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Prof. Patrik delivers paper on Tibetan philosophy

Posted on Jan 30, 2004

Linda Patrik,
professor of philosophy, recently published a paper based on her research work
at the Nitartha Institute in E-ASPAC, an electronic
journal in Asian Studies sponsored by the East/West Center of the University
of Hawaii. The paper,
“Transplanting Tibetan Philosophy,” describes three North American
schools that translate and teach Tibetan philosophy to westerners (Naropa University,
the Namgyal Institute, and the Nitartha
Institute). It also analyzes some of the obstacles to Tibetan philosophy's
acceptance in the West. Patrik's paper, “Perilous
Sitting: Krishnamurti's Criticisms of Meditation Practice,”
is forthcoming in the Krishnamurti Monograph series. This paper discusses
the distinction between meditation practice and true meditation, which was
drawn by the 20th-century teacher, Krishnamurti.
She also delivered a paper, “Letting Philosophy Go: The Role of Reasoning in Kagyu Tibetan Buddhism” at a session on Tibetan philosophy at
the Fordham University Ancient and Medieval Philosophy conference in October.

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Prof. Cura delivers paper on calligraphy, painting

Posted on Jan 30, 2004

Nixi Cura,
instructor of visual arts, recently presented a paper, “Cataloguing Qing Art in the Shiqu baoji,” on the calligraphy and painting collection of the Qianlong emperor (r. 1736-95) at the international
symposium, “Literary Gathering in the Western Garden — Art in China:
Collections and Concepts” in Bonn, Germany.

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Prof. Meade edits volume on gender history

Posted on Jan 30, 2004

Prof. Teresa Meade

Teresa A. Meade, professor
of history and director of the Center for Women's Studies, is co-editor (with
Merry Wiesner-Hanks of the University
of Wisconsin – Milwaukee)
of a new book, A Companion to Gender History (Blackwell
Publishing, 2004).

The book, which is part of the
publishers “Companions to History” series, surveys the history of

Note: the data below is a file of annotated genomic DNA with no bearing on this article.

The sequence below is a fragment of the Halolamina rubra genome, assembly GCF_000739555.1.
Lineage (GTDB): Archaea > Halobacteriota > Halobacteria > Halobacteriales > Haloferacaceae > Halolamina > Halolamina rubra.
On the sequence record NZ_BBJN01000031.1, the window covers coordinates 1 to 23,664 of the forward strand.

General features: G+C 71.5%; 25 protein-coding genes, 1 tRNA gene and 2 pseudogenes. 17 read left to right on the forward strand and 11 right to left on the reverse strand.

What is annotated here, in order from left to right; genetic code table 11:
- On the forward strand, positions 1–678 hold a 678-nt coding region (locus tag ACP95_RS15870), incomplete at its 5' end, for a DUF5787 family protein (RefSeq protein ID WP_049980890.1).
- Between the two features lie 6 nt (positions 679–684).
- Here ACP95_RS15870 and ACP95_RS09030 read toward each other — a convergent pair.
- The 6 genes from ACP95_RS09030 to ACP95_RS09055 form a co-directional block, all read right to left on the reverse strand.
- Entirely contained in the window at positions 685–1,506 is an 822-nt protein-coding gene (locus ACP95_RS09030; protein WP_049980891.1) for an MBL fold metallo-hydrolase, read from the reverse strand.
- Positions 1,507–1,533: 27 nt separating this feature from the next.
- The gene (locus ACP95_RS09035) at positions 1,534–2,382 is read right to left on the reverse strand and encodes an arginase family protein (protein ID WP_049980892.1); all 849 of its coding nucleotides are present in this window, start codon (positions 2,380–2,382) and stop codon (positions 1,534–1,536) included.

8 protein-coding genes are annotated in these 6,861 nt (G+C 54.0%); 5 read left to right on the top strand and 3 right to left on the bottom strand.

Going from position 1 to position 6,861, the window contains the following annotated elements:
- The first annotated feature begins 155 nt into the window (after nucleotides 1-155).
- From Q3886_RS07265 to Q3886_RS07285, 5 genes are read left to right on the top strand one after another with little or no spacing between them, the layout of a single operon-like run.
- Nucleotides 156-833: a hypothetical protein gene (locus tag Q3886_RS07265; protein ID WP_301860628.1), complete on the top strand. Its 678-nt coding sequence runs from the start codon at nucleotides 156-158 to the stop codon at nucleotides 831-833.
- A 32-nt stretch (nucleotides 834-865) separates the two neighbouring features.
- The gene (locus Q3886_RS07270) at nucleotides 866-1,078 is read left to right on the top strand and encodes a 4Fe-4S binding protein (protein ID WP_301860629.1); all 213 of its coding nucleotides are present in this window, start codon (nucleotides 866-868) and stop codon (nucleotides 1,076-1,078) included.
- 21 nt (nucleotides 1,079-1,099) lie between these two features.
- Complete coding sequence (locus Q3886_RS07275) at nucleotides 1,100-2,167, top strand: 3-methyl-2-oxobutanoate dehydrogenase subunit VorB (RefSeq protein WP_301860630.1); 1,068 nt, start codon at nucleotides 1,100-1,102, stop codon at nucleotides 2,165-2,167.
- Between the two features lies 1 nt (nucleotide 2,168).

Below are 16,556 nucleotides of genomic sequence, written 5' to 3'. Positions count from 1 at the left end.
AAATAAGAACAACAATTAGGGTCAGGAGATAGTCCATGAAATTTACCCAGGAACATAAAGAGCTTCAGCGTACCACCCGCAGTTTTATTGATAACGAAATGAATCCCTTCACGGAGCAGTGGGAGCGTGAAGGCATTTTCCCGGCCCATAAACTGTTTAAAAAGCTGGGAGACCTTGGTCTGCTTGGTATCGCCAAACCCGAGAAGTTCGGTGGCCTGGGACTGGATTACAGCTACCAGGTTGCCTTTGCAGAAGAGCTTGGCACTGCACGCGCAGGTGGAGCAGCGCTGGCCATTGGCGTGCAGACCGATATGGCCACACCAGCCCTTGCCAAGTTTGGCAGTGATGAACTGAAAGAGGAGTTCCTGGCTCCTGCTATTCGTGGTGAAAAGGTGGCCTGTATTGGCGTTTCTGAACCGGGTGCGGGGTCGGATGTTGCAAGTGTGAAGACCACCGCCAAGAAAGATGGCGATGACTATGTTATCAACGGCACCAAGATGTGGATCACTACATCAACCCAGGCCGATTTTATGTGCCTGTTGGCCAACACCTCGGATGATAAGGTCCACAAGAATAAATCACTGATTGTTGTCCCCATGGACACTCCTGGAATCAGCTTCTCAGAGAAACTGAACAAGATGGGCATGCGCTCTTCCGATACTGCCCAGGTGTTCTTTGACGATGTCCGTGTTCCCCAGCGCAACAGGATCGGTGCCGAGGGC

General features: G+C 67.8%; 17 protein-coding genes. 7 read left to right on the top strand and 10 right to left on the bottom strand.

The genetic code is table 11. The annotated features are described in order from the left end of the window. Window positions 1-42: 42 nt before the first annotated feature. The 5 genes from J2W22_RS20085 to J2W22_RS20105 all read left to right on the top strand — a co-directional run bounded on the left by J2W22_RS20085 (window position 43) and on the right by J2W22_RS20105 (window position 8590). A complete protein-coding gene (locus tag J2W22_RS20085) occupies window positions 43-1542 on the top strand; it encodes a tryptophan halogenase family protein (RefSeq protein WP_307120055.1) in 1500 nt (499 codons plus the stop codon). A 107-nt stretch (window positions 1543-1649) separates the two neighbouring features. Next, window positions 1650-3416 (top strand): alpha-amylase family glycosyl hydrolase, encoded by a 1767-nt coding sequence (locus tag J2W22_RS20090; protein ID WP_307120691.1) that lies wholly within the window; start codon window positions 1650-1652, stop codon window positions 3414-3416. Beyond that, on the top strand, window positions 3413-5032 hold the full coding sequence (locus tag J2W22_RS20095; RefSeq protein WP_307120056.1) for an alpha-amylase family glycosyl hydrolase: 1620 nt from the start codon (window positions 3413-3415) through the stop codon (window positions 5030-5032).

women around the world, studies their interaction with men in gendered
societies, and looks at the role of gender in shaping human behavior over
thousands of years, according to the literature on the book.

In thematic
essays and chronological-geographic essays by scholars around the world, the
book also discusses family history, the history of the body and sexuality, and
cultural history alongside women's history and gender history. It considers the
importance of class, region, ethnicity, race and religion to the formation of
gendered societies. It also gives due weight to pre-history and the pre-modern
era as well as to the modern era.

Meade is also the author of “Civilizing” Rio:
Reform and Resistance in a
Brazilian City (1997) and A Brief History of Brazil (2003). She is
working on a project on marriage on the Alta California
frontier, 1769–1860.

For more on A Companion to Gender History, visit

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Dan Detora joins College as director of dining services

Posted on Jan 30, 2004

Dan Detora

Dan Detora, who joins the College
as director of dining services, is happy to see his customers up and walking. After
10 years with Sodexho, all in managing hospital food services, it “makes a
big difference to see them roaming around,” he quips.

At Union,
the challenges are different and there is more volume, he says. Among his
priorities are working with two new 15-member focus groups of students – from West College and Upperclass – to find out how Dining Services can best serve the College.

“We are interested to see how
we're doing and to hear the kinds of things they would like us to do
differently,” he said. “From lines [at mealtimes] to menu items …whatever they
want to talk about.”

Detora is about to start
preliminary planning for the College's newest dining facility, in the former
Ramada Inn.

A native of North
Andover, Mass., he earned a
bachelor's in management from Roger Williams
University. Before joining Union,
he was responsible for directing a number of hospital food services, most
recently as general manager of food service at Charlton
Memorial Hospital
in Fall River, Mass.

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Union Fund on the rise

Posted on Jan 30, 2004

A renewed focus on the College's
annual giving programs and a confidence in the national economy are factors in
a sharp rise in the Union Fund, according to officials in College Relations.

The year's Union Fund, formerly
known as the Annual Fund, hit the halfway mark well ahead of previous years
both in dollars raised and the number of donors.

About $1.9 million was raised at
the end of 2003, nearly 27 percent over the previous two years. There were
4,970 donors, up nearly 19 percent over the halfway mark of last year's fund.

There were 3,345 alumni donors, up
more than 20 percent over last year and 10 percent over this point in time of
the 2001-02 fund year. Alumni contributed over $1.1 million at the halfway
mark, up almost 22 percent from last year, and 27 percent over 2001-02.

“We're very excited about what
these numbers seem to say,” said Ray Brownell, director of annual giving. “Alumni,
parents and friends are feeling very good about Union
right now, and these mid-year figures reflect that sentiment.”

 Brownell cited an increased
focus on ReUnion giving programs, more alumni volunteers
recruited to serve as class ambassadors, and more and better events to engage
alumni around the country.

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